I'm very sorry :(. I've never had to deal with this myself, but would a "donut" help? Not the food, but the circular thing you sit on when you have hemorrhoids?

Colectomy with end ileostomy August 30th, 2012 - jpouch sometime
Sitting at 20 mgs pred and dropping!

UC (refractory) sufferer diagnosed July 2011
One never ending flare
enemas, suppositories, Asacol, Lialda, and Colazal = worthless for me; Imuran/Azathioprine = bad liver and pancreas values; Remicade = Not very helpful; Paleo not helpful

Regular Member

Date Joined Sep 2006
Total Posts : 241
   Posted 9/16/2012 5:21 PM (GMT -6)   
I also, have never had to deal with that. Instead, I've been blessed with a recto-vaginal fistula which seems to have permanently attached itself to me! I do agree with you as this is a horrible and frustrating disease. That's why I come to this room! I wish you well.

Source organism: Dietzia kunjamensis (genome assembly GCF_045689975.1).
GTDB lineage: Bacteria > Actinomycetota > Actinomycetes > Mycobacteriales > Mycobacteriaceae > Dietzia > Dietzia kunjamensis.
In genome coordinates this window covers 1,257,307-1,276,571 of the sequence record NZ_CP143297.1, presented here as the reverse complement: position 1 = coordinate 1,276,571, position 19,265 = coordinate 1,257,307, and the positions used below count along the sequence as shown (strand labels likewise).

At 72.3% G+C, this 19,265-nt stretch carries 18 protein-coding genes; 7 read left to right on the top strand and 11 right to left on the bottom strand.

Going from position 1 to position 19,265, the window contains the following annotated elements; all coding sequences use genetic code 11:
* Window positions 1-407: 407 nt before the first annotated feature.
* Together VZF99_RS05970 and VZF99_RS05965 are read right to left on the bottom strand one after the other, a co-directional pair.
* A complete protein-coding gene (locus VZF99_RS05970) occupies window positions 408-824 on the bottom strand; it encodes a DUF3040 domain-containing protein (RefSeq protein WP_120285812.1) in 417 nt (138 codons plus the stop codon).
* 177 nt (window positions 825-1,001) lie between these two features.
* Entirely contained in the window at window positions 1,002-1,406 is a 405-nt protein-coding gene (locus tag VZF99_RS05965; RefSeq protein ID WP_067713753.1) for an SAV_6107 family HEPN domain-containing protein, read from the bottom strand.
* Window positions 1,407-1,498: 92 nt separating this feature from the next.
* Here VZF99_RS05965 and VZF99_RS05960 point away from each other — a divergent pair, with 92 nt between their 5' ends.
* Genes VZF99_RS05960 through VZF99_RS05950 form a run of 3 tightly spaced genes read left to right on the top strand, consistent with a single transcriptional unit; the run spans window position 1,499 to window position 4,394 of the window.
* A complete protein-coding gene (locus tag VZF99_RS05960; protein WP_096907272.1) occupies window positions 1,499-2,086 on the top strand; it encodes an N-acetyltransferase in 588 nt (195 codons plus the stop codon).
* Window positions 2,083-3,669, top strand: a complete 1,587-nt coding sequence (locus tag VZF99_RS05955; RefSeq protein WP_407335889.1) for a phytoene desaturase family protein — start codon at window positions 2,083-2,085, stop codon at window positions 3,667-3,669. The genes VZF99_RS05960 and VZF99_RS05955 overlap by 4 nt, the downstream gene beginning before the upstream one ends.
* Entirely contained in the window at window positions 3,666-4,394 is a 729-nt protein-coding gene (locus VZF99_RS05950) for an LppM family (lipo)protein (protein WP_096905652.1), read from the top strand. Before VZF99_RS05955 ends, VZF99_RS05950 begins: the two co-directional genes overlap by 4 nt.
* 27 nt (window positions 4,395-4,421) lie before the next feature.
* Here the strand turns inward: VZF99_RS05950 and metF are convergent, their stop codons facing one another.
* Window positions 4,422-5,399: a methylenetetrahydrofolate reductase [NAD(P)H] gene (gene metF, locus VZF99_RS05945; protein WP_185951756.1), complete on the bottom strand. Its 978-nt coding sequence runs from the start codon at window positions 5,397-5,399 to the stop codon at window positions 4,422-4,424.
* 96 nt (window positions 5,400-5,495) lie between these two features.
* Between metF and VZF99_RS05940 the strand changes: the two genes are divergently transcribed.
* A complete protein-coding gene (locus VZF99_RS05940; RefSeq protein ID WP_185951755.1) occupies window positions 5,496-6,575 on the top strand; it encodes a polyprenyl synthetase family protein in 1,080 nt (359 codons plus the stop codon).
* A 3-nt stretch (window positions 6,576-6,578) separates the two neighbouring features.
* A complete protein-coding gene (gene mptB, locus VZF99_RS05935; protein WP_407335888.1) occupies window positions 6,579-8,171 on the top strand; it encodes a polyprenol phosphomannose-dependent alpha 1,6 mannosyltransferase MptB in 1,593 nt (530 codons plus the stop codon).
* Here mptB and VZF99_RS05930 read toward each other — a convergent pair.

Diagnosed 1991 Crohns
Colon Resection (9 inches removed) 2009
Temp ileostomy 2010 (Still have)
Fistula repair X 3 in 2010
Fistula repair 2012
Currently on Humira, Azathoroprine

Veteran Member

Date Joined Mar 2009
Total Posts : 572
   Posted 9/17/2012 3:01 PM (GMT -6)   
thanks for all the encouragement everyone. Problem is that everytime the nightmare is supposed to end, its something else. first bad UC, then emergency surgery, then jpouch surgeries, then failed jpouch, then diverted jpouch which could've lasted indefinitely, except then bad diversion pouchitis, then jpouch excision and perm ostomy with many complications including month long hospital stay, and now major wound problems from that.

I do have the best surgeon in the united states. I truly believe in him. He's the top at Cleveland Clinic so don't know what more I could ask for there. My first four surgeries were done by other surgeons, so I definitely know good verse bad surgeon! I ended up at CC after problems from other surgeons.